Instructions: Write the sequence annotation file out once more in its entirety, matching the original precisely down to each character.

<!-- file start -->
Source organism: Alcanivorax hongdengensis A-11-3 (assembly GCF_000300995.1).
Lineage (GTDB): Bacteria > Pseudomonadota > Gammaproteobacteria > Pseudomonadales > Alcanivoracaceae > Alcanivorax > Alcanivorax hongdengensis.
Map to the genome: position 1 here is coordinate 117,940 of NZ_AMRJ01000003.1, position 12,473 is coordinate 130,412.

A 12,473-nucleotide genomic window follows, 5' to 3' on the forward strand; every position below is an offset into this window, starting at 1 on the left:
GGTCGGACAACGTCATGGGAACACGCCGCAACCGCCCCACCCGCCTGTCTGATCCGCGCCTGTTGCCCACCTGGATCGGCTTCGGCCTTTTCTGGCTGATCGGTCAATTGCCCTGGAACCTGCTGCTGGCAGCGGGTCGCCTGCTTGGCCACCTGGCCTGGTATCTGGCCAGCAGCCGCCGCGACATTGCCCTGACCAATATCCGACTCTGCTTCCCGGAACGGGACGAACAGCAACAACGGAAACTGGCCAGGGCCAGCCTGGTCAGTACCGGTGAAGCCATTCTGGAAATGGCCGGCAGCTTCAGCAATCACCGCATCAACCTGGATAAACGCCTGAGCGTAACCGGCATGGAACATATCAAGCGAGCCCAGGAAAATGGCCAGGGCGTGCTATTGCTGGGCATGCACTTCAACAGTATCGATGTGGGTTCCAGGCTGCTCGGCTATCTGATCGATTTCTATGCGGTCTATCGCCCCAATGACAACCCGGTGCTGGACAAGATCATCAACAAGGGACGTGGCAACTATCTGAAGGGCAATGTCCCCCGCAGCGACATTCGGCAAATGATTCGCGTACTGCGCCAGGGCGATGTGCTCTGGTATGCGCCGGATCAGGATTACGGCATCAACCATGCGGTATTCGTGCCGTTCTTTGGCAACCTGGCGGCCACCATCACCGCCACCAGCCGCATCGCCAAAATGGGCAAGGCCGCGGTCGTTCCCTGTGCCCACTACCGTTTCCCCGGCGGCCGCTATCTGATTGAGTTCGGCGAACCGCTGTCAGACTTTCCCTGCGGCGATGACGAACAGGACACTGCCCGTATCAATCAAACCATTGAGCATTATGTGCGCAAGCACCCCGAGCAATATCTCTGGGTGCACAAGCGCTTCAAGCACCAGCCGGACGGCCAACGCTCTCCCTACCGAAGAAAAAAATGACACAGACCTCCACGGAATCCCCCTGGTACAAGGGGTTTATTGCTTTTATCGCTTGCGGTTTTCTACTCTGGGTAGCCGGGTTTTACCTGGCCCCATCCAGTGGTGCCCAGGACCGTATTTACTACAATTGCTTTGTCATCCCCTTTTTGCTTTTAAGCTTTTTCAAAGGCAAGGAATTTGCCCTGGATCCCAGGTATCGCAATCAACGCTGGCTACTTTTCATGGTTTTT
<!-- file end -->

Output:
Source organism: Alcanivorax hongdengensis A-11-3 (assembly GCF_000300995.1).
Lineage (GTDB): Bacteria > Pseudomonadota > Gammaproteobacteria > Pseudomonadales > Alcanivoracaceae > Alcanivorax > Alcanivorax hongdengensis.
Map to the genome: position 1 here is coordinate 117,940 of NZ_AMRJ01000003.1, position 12,473 is coordinate 130,412.

A 12,473-nucleotide genomic window follows, 5' to 3' on the forward strand; every position below is an offset into this window, starting at 1 on the left:
GGTCGGACAACGTCATGGGAACACGCCGCAACCGCCCCACCCGCCTGTCTGATCCGCGCCTGTTGCCCACCTGGATCGGCTTCGGCCTTTTCTGGCTGATCGGTCAATTGCCCTGGAACCTGCTGCTGGCAGCGGGTCGCCTGCTTGGCCACCTGGCCTGGTATCTGGCCAGCAGCCGCCGCGACATTGCCCTGACCAATATCCGACTCTGCTTCCCGGAACGGGACGAACAGCAACAACGGAAACTGGCCAGGGCCAGCCTGGTCAGTACCGGTGAAGCCATTCTGGAAATGGCCGGCAGCTTCAGCAATCACCGCATCAACCTGGATAAACGCCTGAGCGTAACCGGCATGGAACATATCAAGCGAGCCCAGGAAAATGGCCAGGGCGTGCTATTGCTGGGCATGCACTTCAACAGTATCGATGTGGGTTCCAGGCTGCTCGGCTATCTGATCGATTTCTATGCGGTCTATCGCCCCAATGACAACCCGGTGCTGGACAAGATCATCAACAAGGGACGTGGCAACTATCTGAAGGGCAATGTCCCCCGCAGCGACATTCGGCAAATGATTCGCGTACTGCGCCAGGGCGATGTGCTCTGGTATGCGCCGGATCAGGATTACGGCATCAACCATGCGGTATTCGTGCCGTTCTTTGGCAACCTGGCGGCCACCATCACCGCCACCAGCCGCATCGCCAAAATGGGCAAGGCCGCGGTCGTTCCCTGTGCCCACTACCGTTTCCCCGGCGGCCGCTATCTGATTGAGTTCGGCGAACCGCTGTCAGACTTTCCCTGCGGCGATGACGAACAGGACACTGCCCGTATCAATCAAACCATTGAGCATTATGTGCGCAAGCACCCCGAGCAATATCTCTGGGTGCACAAGCGCTTCAAGCACCAGCCGGACGGCCAACGCTCTCCCTACCGAAGAAAAAAATGACACAGACCTCCACGGAATCCCCCTGGTACAAGGGGTTTATTGCTTTTATCGCTTGCGGTTTTCTACTCTGGGTAGCCGGGTTTTACCTGGCCCCATCCAGTGGTGCCCAGGACCGTATTTACTACAATTGCTTTGTCATCCCCTTTTTGCTTTTAAGCTTTTTCAAAGGCAAGGAATTTGCCCTGGATCCCAGGTATCGCAATCAACGCTGGCTACTTTTCATGGTTTTT